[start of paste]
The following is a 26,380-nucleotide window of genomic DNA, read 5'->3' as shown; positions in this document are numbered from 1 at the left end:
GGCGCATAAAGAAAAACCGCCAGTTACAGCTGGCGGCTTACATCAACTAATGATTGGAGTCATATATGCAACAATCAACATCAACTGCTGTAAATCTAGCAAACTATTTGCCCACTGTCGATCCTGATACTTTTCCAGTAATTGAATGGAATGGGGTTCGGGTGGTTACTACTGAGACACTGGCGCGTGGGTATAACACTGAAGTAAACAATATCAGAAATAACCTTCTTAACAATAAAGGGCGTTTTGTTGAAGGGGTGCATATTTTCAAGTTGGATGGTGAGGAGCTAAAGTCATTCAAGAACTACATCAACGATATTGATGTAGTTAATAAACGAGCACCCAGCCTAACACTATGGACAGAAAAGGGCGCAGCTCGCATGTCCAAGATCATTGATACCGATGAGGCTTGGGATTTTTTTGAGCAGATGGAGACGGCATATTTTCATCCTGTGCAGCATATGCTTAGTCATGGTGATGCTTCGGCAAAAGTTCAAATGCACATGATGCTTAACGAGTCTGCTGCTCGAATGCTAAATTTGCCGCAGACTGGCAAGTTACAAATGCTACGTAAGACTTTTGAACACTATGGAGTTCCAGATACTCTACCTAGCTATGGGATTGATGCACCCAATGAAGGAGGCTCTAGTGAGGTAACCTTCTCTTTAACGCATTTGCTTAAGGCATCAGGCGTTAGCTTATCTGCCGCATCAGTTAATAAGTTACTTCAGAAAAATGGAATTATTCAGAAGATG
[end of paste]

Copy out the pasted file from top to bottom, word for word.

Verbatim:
The following is a 26,380-nucleotide window of genomic DNA, read 5'->3' as shown; positions in this document are numbered from 1 at the left end:
GGCGCATAAAGAAAAACCGCCAGTTACAGCTGGCGGCTTACATCAACTAATGATTGGAGTCATATATGCAACAATCAACATCAACTGCTGTAAATCTAGCAAACTATTTGCCCACTGTCGATCCTGATACTTTTCCAGTAATTGAATGGAATGGGGTTCGGGTGGTTACTACTGAGACACTGGCGCGTGGGTATAACACTGAAGTAAACAATATCAGAAATAACCTTCTTAACAATAAAGGGCGTTTTGTTGAAGGGGTGCATATTTTCAAGTTGGATGGTGAGGAGCTAAAGTCATTCAAGAACTACATCAACGATATTGATGTAGTTAATAAACGAGCACCCAGCCTAACACTATGGACAGAAAAGGGCGCAGCTCGCATGTCCAAGATCATTGATACCGATGAGGCTTGGGATTTTTTTGAGCAGATGGAGACGGCATATTTTCATCCTGTGCAGCATATGCTTAGTCATGGTGATGCTTCGGCAAAAGTTCAAATGCACATGATGCTTAACGAGTCTGCTGCTCGAATGCTAAATTTGCCGCAGACTGGCAAGTTACAAATGCTACGTAAGACTTTTGAACACTATGGAGTTCCAGATACTCTACCTAGCTATGGGATTGATGCACCCAATGAAGGAGGCTCTAGTGAGGTAACCTTCTCTTTAACGCATTTGCTTAAGGCATCAGGCGTTAGCTTATCTGCCGCATCAGTTAATAAGTTACTTCAGAAAAATGGAATTATTCAGAAGATG